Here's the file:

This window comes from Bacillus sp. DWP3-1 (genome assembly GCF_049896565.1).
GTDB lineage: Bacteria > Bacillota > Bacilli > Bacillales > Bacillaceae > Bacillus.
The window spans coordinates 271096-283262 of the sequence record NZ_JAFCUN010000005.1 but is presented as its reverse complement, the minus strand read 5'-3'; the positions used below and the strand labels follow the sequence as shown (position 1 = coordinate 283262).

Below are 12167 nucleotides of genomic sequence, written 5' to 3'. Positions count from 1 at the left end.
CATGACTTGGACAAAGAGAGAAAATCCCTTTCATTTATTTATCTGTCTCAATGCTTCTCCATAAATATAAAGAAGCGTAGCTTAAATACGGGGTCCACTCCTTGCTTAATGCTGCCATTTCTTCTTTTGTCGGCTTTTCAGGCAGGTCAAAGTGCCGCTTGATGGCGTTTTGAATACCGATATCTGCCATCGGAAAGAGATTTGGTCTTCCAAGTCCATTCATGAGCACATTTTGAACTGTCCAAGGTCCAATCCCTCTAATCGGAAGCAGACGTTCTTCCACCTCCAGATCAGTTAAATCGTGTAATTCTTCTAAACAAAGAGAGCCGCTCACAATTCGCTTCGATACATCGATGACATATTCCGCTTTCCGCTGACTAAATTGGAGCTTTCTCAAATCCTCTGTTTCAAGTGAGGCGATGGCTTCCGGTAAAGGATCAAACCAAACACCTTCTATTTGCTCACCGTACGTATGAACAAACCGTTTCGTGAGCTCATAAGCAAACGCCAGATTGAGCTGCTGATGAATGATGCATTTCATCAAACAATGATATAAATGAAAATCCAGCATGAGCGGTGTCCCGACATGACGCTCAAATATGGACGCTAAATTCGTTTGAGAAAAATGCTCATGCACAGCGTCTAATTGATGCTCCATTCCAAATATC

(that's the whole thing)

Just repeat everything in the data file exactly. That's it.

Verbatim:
This window comes from Bacillus sp. DWP3-1 (genome assembly GCF_049896565.1).
GTDB lineage: Bacteria > Bacillota > Bacilli > Bacillales > Bacillaceae > Bacillus.
The window spans coordinates 271096-283262 of the sequence record NZ_JAFCUN010000005.1 but is presented as its reverse complement, the minus strand read 5'-3'; the positions used below and the strand labels follow the sequence as shown (position 1 = coordinate 283262).

Below are 12167 nucleotides of genomic sequence, written 5' to 3'. Positions count from 1 at the left end.
CATGACTTGGACAAAGAGAGAAAATCCCTTTCATTTATTTATCTGTCTCAATGCTTCTCCATAAATATAAAGAAGCGTAGCTTAAATACGGGGTCCACTCCTTGCTTAATGCTGCCATTTCTTCTTTTGTCGGCTTTTCAGGCAGGTCAAAGTGCCGCTTGATGGCGTTTTGAATACCGATATCTGCCATCGGAAAGAGATTTGGTCTTCCAAGTCCATTCATGAGCACATTTTGAACTGTCCAAGGTCCAATCCCTCTAATCGGAAGCAGACGTTCTTCCACCTCCAGATCAGTTAAATCGTGTAATTCTTCTAAACAAAGAGAGCCGCTCACAATTCGCTTCGATACATCGATGACATATTCCGCTTTCCGCTGACTAAATTGGAGCTTTCTCAAATCCTCTGTTTCAAGTGAGGCGATGGCTTCCGGTAAAGGATCAAACCAAACACCTTCTATTTGCTCACCGTACGTATGAACAAACCGTTTCGTGAGCTCATAAGCAAACGCCAGATTGAGCTGCTGATGAATGATGCATTTCATCAAACAATGATATAAATGAAAATCCAGCATGAGCGGTGTCCCGACATGACGCTCAAATATGGACGCTAAATTCGTTTGAGAAAAATGCTCATGCACAGCGTCTAATTGATGCTCCATTCCAAATATC